3. That it consider how the regulatory environment might be improved so that the development of infrastructure can proceed in a way that safeguards community interests
  4. That it explore with the telecommunications industry how better incentives can be provided to encourage shared use of telecommunication sites and towers, such as co-siting and co-location arrangements, while safeguarding community interests.

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Court says cities have the right to bar telecommunications towers

Publication Date: 6th November 2009 | View full document

The District of Columbia Court of Appeals has returned a partial procedural legal victory for those seeking claims against cell phone manufacturers for brain tumors.

The link above and the attached file contain the United States District of Columbia Court of Appeals decision regarding six plaintiff cases where brain cancer was allegedly caused by cell phone use. The cases have been referred from court to court since 2001, with many procedural victories achieved under the competent work of the Morganroth firm. Most recently, in 2007, these six cases were dismissed by the District of Columbia Superior Court on the basis of federal pre-emption (The notion that federal regulations administered through the Federal Communications Commission bar any state court claims against cell phone companies for health damages allegedly caused by the phones.) This District of Columbia appellate court has clarified where federal law does and does not preempt state actions. Overall this is good news for those who believe their suffering is caused by cell phones in that it provides a roadmap to potential recovery.

The Court of Appeals summary statement:

“…. For the foregoing reasons, we conclude that plaintiffs’ claims that are premised upon allegations that defendants’ FCC-certified cell phones are unreasonably “dangerous” because of RF radiation are barred under the doctrine of conflict preemption. Plaintiffs’ claims with respect to their pre-1996 cell phones (or other allegedly non-FCC-compliant cell phones), and at least some of their claims under the CPPA that defendants have made affirmative misrepresentations or material omissions with respect to plaintiffs’ cell phones, are not preempted. Accordingly, the udgment of the Superior Court dismissing the Complaints is Affirmed in part and reversed in part, and the matter is remanded for further proceedings consistent with this opinion.”

The practical meaning of this complex decision is that those suffering ill effects allegedly caused by cell phones that were purchased prior to 1996, and cell phones purchased after 1996 that can be proven to be in violation of the FCC SAR guideline, have potential pathways to recovery of money damages. In addition, the appellate court rejected the notion that federal law supersedes a state’s right to require cell phone companies to make full disclosures regarding the potential dangers of cell phones. The court further decided that state regulatory actions with respect to cell phone emissions are not preempted, leaving open the door for state-based legislative actions regarding warnings and notifications.

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Court says cities have the right to bar telecommunications towers

Publication Date: 9th June 2009 | View full document

In Palos Verdes Estates, where the first home builders 80 years ago had to pass muster before an “art jury,” it came as little surprise when city fathers nixed wireless telecommunications contraptions that would clash with the community’s carefully nurtured ambience and obstruct ocean vistas.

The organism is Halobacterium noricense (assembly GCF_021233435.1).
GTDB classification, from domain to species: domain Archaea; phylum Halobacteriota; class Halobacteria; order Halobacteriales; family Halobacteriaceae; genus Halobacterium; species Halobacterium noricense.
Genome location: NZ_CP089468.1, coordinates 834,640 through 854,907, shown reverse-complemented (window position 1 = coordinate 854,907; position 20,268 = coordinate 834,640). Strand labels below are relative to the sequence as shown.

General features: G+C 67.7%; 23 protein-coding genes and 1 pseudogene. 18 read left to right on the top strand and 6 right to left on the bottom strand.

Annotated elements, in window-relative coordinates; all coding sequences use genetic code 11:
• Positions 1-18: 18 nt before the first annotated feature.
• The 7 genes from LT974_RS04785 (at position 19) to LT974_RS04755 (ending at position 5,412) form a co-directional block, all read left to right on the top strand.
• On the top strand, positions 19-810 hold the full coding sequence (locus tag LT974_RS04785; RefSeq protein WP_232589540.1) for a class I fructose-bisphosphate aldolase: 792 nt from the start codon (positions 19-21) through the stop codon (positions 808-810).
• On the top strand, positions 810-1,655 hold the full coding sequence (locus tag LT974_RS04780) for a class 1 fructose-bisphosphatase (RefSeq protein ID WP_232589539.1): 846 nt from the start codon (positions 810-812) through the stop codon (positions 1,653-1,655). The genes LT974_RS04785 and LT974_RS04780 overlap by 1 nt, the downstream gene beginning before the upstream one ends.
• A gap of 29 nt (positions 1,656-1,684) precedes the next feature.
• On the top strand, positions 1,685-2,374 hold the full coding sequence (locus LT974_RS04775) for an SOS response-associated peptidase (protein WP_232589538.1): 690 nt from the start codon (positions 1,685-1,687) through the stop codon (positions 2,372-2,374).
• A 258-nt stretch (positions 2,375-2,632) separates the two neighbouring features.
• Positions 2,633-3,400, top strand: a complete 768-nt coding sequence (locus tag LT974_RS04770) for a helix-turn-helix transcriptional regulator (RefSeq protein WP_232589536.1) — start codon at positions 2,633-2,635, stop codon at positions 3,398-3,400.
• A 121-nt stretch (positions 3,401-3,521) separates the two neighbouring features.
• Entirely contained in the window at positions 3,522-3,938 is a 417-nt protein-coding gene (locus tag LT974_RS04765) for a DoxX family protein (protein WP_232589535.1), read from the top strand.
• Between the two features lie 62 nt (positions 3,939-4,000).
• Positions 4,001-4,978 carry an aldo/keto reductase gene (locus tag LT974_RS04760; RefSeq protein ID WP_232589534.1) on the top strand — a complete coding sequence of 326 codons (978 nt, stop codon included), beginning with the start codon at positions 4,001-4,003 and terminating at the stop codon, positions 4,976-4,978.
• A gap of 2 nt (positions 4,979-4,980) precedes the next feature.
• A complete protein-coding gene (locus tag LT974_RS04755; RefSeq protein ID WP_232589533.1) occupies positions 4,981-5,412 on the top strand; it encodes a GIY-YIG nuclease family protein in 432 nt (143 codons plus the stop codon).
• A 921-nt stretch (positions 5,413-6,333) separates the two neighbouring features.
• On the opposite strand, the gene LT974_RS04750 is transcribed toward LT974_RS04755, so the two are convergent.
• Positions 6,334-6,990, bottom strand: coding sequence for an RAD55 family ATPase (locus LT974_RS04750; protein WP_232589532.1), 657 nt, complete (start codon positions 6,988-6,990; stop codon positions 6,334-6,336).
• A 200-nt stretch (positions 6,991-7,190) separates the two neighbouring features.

“When you move to a community, you want cell coverage, but you also want beauty and aesthetics,” said attorney Scott J. Grossberg, who helped the city wage a legal battle against Sprint.

Earlier this month, the U.S. 9th Circuit Court of Appeals sided with the seaside community, ruling that city officials could bar the construction of unsightly cellular towers. The city’s victory was hailed by urban planners concerned about the proliferation of visual blight in the name of technological progress.

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ES and the Meaning of Disability under UK Law

Publication Date: 9th June 2009 | View full document

A world full of wireless technology is discriminating against ES victims. Is illegal? This is the big question to ask our politicians, industry, doctors, scientists and the courts.

Please download the Disability rights document, ES victims should be protected under UK law. It would appear that ES victims meet this criteria for disability rights under all sections listed within the law.

Governments throughout the world and authorities such as WHO, ICNIRP and the UK Health Protection Agency are ignoring the voice of objection from independent scientists and members of the public worldwide as they continue to encourage the proliferation of wireless devices. The world has created an invisible under-class who are denied the opportunities available to everyone else. ES victims are often unable to use their talents and capabilities to earn a living through denial of access to transport and places most people take for granted.

With other forms of disability, society has taken the view that such a situation is unacceptable and as legislated to ensure equal access and equal opportunity. It is offensive, inhumane and wholly unacceptable to force people out of society to live in the wilderness and allow this sort of discrimination.

Discriminating and ridiculing people who are disabled goes against the UN 22 Standard Rules on the Equalisation of Opportunities for People with Disabilities – since 2007 upgraded into The UN Convention on Human Rights for Persons with Functional Impairments.

ES people should be granted disability rights and protection under UK law. We question the legality of the current system as it is discriminating against ES people.

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Judge bans a GSM phone mast because of health hazard

Publication Date: 9th June 2009 | View final report summary on Next Up

On 18 May the district court of Ghent gave a judgment banning the installation of a phone mast in the suburb of Drongen.